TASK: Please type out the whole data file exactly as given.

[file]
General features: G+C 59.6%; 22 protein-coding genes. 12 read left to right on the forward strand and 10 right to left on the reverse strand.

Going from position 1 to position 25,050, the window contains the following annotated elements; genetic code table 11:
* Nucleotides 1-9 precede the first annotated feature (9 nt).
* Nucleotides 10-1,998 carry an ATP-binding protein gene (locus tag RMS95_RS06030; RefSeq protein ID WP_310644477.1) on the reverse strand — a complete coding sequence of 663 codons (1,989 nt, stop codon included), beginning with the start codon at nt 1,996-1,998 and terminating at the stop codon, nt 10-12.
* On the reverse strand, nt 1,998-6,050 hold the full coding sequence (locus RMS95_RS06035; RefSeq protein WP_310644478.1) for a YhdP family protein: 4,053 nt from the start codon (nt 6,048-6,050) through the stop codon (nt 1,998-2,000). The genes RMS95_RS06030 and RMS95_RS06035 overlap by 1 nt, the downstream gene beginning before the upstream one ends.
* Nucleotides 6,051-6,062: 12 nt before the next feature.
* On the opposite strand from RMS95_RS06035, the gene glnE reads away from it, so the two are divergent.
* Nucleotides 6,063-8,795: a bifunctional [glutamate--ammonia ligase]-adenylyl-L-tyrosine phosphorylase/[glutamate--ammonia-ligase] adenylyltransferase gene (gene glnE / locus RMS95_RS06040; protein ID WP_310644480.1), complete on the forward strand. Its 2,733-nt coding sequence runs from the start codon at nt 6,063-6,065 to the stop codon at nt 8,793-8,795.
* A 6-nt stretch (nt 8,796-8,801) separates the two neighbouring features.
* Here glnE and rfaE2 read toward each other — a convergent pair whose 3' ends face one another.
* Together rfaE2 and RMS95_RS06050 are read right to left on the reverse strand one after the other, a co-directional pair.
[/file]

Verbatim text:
General features: G+C 59.6%; 22 protein-coding genes. 12 read left to right on the forward strand and 10 right to left on the reverse strand.

Going from position 1 to position 25,050, the window contains the following annotated elements; genetic code table 11:
* Nucleotides 1-9 precede the first annotated feature (9 nt).
* Nucleotides 10-1,998 carry an ATP-binding protein gene (locus tag RMS95_RS06030; RefSeq protein ID WP_310644477.1) on the reverse strand — a complete coding sequence of 663 codons (1,989 nt, stop codon included), beginning with the start codon at nt 1,996-1,998 and terminating at the stop codon, nt 10-12.
* On the reverse strand, nt 1,998-6,050 hold the full coding sequence (locus RMS95_RS06035; RefSeq protein WP_310644478.1) for a YhdP family protein: 4,053 nt from the start codon (nt 6,048-6,050) through the stop codon (nt 1,998-2,000). The genes RMS95_RS06030 and RMS95_RS06035 overlap by 1 nt, the downstream gene beginning before the upstream one ends.
* Nucleotides 6,051-6,062: 12 nt before the next feature.
* On the opposite strand from RMS95_RS06035, the gene glnE reads away from it, so the two are divergent.
* Nucleotides 6,063-8,795: a bifunctional [glutamate--ammonia ligase]-adenylyl-L-tyrosine phosphorylase/[glutamate--ammonia-ligase] adenylyltransferase gene (gene glnE / locus RMS95_RS06040; protein ID WP_310644480.1), complete on the forward strand. Its 2,733-nt coding sequence runs from the start codon at nt 6,063-6,065 to the stop codon at nt 8,793-8,795.
* A 6-nt stretch (nt 8,796-8,801) separates the two neighbouring features.
* Here glnE and rfaE2 read toward each other — a convergent pair whose 3' ends face one another.
* Together rfaE2 and RMS95_RS06050 are read right to left on the reverse strand one after the other, a co-directional pair.